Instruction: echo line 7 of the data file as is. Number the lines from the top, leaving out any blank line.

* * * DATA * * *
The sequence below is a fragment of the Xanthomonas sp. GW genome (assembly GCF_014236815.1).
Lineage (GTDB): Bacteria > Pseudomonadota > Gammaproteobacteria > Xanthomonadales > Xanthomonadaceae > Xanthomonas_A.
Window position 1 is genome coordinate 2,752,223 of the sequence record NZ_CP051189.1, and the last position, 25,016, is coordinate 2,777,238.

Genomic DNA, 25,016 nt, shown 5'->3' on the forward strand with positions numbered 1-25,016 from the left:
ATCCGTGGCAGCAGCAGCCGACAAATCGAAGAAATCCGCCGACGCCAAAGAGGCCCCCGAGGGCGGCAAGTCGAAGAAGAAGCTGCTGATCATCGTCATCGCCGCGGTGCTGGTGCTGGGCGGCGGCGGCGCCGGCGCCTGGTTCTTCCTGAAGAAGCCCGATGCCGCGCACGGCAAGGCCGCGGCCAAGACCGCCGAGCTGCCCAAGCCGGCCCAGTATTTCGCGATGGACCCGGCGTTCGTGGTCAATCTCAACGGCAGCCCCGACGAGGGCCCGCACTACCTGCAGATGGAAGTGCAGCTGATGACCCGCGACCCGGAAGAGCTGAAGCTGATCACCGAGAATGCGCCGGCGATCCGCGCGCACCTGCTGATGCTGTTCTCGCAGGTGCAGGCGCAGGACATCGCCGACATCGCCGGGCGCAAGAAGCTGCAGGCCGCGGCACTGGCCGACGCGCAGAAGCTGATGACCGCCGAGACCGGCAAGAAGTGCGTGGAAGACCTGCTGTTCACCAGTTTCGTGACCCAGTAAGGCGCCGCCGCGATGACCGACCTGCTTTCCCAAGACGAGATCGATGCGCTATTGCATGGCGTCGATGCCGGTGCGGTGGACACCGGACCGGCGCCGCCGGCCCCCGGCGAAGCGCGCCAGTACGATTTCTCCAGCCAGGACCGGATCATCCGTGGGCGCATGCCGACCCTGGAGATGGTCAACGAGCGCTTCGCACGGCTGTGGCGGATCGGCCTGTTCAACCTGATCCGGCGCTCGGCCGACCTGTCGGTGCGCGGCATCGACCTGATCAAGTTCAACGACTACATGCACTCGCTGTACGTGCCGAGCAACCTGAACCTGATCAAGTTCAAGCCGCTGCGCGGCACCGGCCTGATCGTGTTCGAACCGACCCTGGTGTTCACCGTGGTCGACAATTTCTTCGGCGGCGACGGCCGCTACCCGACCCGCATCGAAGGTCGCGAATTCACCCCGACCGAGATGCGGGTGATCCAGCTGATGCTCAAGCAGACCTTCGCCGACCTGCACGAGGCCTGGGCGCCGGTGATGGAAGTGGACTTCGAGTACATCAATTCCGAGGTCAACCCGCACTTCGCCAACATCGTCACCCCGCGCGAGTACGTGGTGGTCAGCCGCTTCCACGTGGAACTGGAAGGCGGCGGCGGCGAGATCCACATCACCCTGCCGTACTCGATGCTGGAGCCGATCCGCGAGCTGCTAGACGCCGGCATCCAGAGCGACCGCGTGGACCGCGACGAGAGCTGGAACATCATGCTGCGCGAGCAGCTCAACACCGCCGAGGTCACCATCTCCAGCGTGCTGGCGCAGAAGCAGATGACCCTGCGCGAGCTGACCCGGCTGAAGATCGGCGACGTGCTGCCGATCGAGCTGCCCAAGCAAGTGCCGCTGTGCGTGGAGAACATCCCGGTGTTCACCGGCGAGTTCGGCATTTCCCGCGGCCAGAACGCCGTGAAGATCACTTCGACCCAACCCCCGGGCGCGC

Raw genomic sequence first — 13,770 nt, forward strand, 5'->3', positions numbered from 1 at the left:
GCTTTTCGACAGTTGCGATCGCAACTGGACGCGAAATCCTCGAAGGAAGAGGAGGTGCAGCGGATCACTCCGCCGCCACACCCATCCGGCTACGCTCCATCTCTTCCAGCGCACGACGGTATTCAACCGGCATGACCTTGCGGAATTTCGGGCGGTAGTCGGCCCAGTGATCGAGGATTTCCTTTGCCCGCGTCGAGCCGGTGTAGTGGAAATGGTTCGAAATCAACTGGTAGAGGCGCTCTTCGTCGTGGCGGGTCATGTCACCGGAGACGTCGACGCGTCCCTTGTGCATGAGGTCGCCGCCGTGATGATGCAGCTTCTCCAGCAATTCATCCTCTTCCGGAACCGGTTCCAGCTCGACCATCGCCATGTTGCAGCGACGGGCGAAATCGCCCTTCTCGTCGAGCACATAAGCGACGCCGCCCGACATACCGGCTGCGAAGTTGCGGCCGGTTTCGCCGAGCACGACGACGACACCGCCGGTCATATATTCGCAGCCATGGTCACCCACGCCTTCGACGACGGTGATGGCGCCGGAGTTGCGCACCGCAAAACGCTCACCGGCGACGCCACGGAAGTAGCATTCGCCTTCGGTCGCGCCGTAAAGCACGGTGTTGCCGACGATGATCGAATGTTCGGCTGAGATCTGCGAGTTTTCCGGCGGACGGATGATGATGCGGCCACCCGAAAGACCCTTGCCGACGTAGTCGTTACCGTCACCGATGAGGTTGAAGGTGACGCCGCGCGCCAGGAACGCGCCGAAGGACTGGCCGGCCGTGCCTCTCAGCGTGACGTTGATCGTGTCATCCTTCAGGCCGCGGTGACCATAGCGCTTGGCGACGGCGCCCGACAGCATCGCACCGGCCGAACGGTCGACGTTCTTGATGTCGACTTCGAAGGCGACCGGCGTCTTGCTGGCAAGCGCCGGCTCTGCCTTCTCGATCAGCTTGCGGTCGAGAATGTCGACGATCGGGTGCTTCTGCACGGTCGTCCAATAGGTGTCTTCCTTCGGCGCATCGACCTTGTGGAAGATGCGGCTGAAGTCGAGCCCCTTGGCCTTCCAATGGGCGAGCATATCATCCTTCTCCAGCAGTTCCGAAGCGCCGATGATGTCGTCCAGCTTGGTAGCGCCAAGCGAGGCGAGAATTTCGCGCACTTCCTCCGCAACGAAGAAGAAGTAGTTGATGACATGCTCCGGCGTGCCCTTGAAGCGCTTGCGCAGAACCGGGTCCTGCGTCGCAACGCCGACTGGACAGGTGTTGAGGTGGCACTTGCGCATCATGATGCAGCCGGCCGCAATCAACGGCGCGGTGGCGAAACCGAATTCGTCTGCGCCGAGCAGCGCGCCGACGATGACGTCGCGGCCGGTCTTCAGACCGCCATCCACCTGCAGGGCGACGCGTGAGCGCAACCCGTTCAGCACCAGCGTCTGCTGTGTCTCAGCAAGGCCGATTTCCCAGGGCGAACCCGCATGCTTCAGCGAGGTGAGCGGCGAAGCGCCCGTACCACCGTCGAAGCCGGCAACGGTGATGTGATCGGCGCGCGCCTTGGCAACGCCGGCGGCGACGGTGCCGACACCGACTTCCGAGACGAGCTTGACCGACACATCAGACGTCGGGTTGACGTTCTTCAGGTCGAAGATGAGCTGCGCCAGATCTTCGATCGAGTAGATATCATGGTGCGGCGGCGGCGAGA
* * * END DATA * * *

GCTTTTCGACAGTTGCGATCGCAACTGGACGCGAAATCCTCGAAGGAAGAGGAGGTGCAGCGGATCACTCCGCCGCCACACCCATCCGGCTACGCTCCATCTCTTCCAGCGCACGACGGTATTCAACCGGCATGACCTTGCGGAATTTCGGGCGGTAGTCGGCCCAGTGATCGAGGATTTCCTTTGCCCGCGTCGAGCCGGTGTAGTGGAAATGGTTCGAAATCAACTGGTAGAGGCGCTCTTCGTCGTGGCGGGTCATGTCACCGGAGACGTCGACGCGTCCCTTGTGCATGAGGTCGCCGCCGTGATGATGCAGCTTCTCCAGCAATTCATCCTCTTCCGGAACCGGTTCCAGCTCGACCATCGCCATGTTGCAGCGACGGGCGAAATCGCCCTTCTCGTCGAGCACATAAGCGACGCCGCCCGACATACCGGCTGCGAAGTTGCGGCCGGTTTCGCCGAGCACGACGACGACACCGCCGGTCATATATTCGCAGCCATGGTCACCCACGCCTTCGACGACGGTGATGGCGCCGGAGTTGCGCACCGCAAAACGCTCACCGGCGACGCCACGGAAGTAGCATTCGCCTTCGGTCGCGCCGTAAAGCACGGTGTTGCCGACGATGATCGAATGTTCGGCTGAGATCTGCGAGTTTTCCGGCGGACGGATGATGATGCGGCCACCCGAAAGACCCTTGCCGACGTAGTCGTTACCGTCACCGATGAGGTTGAAGGTGACGCCGCGCGCCAGGAACGCGCCGAAGGACTGGCCGGCCGTGCCTCTCAGCGTGACGTTGATCGTGTCATCCTTCAGGCCGCGGTGACCATAGCGCTTGGCGACGGCGCCCGACAGCATCGCACCGGCCGAACGGTCGACGTTCTTGATGTCGACTTCGAAGGCGACCGGCGTCTTGCTGGCAAGCGCCGGCTCTGCCTTCTCGATCAGCTTGCGGTCGAGAATGTCGACGATCGGGTGCTTCTGCACGGTCGTCCAATAGGTGTCTTCCTTCGGCGCATCGACCTTGTGGAAGATGCGGCTGAAGTCGAGCCCCTTGGCCTTCCAATGGGCGAGCATATCATCCTTCTCCAGCAGTTCCGAAGCGCCGATGATGTCGTCCAGCTTGGTAGCGCCAAGCGAGGCGAGAATTTCGCGCACTTCCTCCGCAACGAAGAAGAAGTAGTTGATGACATGCTCCGGCGTGCCCTTGAAGCGCTTGCGCAGAACCGGGTCCTGCGTCGCAACGCCGACTGGACAGGTGTTGAGGTGGCACTTGCGCATCATGATGCAGCCGGCCGCAATCAACGGCGCGGTGGCGAAACCGAATTCGTCTGCGCCGAGCAGCGCGCCGACGATGACGTCGCGGCCGGTCTTCAGACCGCCATCCACCTGCAGGGCGACGCGTGAGCGCAACCCGTTCAGCACCAGCGTCTGCTGTGTCTCAGCAAGGCCGATTTCCCAGGGCGAACCCGCATGCTTCAGCGAGGTGAGCGGCGAAGCGCCCGTACCACCGTCGAAGCCGGCAACGGTGATGTGATCGGCGCGCGCCTTGGCAACGCCGGCGGCGACGGTGCCGACACCGACTTCCGAGACGAGCTTGACCGACACATCAGACGTCGGGTTGACGTTCTTCAGGTCGAAGATGAGCTGCGCCAGATCTTCGATCGAGTAGATATCATGGTGCGGCGGCGGCGAGA